There aren't many sources available for this one, given that it's a small local case file from 1311, so it's brief today, but there's enough to go on, including one of our recent Rapid-Fire Book Club entries, Uppity Women of Medieval Times by Vicki Leon.
Back in 1311, sheep were abundant in Ireland. Really, they still are, but we need some sort of flimsy lead-in here, so go with it, because we need to introduce a woman by the name of Eva Giffard. She was a weaver and wool seller from Waterford. With all the sheep around, this shouldn't have been all that bad, at least considering it was Europe in the Middle Ages.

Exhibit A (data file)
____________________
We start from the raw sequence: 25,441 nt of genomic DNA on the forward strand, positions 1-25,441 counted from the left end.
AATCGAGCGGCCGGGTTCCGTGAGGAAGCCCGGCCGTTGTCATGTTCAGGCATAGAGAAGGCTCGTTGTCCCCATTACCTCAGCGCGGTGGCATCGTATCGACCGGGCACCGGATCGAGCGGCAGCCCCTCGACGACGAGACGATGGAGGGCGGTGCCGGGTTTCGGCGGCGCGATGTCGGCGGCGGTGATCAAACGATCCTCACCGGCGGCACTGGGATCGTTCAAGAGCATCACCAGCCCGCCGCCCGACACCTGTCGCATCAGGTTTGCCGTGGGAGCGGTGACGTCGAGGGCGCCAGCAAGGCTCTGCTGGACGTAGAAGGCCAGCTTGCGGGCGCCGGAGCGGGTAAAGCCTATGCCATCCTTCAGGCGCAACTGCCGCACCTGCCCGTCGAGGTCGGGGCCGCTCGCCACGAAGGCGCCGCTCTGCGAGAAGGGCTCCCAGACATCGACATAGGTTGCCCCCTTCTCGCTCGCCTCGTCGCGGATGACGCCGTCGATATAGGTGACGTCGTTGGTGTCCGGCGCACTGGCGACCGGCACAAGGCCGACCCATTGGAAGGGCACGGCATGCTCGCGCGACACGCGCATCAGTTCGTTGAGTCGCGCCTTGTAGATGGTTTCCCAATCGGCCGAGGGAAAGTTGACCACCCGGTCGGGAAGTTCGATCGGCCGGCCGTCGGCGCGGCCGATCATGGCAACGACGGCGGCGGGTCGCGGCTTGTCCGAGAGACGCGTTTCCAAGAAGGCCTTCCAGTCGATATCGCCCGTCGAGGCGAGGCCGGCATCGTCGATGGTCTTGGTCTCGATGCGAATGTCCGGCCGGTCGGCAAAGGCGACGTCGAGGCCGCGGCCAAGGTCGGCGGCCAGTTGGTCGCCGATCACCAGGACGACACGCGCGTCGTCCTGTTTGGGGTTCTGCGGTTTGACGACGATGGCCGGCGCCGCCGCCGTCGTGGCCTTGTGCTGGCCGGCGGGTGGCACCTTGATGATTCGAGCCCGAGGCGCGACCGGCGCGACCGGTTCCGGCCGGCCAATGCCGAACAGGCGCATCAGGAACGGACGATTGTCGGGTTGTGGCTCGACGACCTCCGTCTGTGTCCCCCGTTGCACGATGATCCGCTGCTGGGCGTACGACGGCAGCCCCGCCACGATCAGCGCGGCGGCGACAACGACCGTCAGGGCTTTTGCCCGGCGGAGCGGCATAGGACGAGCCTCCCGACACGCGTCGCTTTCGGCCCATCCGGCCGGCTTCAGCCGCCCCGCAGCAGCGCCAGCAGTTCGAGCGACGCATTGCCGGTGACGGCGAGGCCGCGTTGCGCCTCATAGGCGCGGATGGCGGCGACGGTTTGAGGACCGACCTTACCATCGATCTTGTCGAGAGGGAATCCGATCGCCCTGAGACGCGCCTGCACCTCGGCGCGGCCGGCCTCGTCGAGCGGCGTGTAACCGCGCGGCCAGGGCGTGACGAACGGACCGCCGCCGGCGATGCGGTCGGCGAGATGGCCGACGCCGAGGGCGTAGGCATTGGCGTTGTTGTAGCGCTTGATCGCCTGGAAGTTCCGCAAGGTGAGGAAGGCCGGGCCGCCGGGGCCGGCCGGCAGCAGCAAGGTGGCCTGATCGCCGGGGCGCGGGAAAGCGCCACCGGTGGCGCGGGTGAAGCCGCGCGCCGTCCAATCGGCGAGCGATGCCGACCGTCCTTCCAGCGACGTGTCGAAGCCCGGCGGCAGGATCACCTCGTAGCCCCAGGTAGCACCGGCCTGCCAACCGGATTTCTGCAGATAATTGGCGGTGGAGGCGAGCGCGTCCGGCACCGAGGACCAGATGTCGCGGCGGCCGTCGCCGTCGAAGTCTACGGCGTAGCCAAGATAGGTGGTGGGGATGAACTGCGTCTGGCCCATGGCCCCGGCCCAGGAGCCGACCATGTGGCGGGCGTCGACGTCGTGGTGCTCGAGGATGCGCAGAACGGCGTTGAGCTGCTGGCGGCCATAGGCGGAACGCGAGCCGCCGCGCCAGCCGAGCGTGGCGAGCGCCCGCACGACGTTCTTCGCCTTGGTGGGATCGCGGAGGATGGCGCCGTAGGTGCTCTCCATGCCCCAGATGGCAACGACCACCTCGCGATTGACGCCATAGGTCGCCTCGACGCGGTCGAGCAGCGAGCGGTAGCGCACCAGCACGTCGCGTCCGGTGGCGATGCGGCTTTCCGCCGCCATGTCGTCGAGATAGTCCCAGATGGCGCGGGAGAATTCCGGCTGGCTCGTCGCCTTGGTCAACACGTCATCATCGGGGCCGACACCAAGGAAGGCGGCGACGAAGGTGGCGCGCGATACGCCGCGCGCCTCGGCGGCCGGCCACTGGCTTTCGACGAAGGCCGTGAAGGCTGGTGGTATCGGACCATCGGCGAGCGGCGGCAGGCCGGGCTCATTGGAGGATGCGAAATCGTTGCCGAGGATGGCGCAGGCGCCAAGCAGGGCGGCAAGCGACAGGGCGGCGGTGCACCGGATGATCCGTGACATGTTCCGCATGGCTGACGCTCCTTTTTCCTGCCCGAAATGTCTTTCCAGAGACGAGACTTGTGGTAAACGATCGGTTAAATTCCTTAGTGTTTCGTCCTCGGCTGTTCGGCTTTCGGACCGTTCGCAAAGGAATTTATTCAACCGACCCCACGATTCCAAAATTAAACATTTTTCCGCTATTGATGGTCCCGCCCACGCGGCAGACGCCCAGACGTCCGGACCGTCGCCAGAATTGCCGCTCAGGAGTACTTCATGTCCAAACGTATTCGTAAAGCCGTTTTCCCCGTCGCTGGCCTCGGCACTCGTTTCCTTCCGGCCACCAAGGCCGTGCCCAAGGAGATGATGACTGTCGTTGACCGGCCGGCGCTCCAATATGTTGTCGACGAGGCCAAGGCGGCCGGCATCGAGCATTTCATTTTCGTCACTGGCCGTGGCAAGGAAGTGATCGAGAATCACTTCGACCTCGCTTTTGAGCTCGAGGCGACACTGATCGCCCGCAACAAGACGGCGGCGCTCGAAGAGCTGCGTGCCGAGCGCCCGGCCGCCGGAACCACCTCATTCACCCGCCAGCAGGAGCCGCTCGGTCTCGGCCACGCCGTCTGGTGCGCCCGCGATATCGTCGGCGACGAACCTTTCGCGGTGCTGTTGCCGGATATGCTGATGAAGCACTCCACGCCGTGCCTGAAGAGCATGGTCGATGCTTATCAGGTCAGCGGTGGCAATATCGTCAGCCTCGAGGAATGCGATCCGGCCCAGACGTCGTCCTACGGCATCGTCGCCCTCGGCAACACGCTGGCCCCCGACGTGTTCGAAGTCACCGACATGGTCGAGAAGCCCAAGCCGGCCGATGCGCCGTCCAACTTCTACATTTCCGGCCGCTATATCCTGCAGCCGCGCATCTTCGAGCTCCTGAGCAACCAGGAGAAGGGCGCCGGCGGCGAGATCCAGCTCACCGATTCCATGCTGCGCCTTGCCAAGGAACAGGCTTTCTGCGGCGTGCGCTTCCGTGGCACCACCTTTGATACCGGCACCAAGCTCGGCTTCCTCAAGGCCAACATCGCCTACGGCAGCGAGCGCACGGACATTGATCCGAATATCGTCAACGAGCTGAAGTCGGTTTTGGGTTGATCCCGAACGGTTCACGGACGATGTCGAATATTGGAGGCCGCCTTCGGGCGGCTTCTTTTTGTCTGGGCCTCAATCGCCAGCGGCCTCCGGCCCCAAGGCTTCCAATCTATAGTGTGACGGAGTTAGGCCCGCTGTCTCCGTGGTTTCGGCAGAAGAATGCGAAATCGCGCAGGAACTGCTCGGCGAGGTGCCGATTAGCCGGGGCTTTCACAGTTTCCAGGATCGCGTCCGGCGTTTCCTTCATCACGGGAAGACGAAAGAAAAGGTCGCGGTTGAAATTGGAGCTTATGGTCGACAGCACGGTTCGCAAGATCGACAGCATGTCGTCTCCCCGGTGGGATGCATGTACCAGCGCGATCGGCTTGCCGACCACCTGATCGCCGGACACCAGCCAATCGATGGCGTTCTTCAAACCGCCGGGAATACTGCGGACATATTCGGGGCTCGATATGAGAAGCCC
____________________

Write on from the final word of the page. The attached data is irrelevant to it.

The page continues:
But, the price of wool had gone up, leaving her less able to turn a profit on the resale. What's a medieval wool seller to do?
There is, of course, only one logical solution: break into the pen of old man Ivor Obrodir, walk up to twenty sheep, and rip the wool right off of them with her bare hands. Shockingly, the sheep had a problem with this innovative method of shearing, and she was caught. As Leon wrote, Giffard defended herself such that she almost managed to get acquitted.
Another difference between now and 1311: it took until the late stages of the trial for someone to go check her priors. And as her rap sheet went, she was a "common robber of sheep, calves and hens".
The record is silent on what was done with her, but let's hope 'an eye for an eye' was not applied.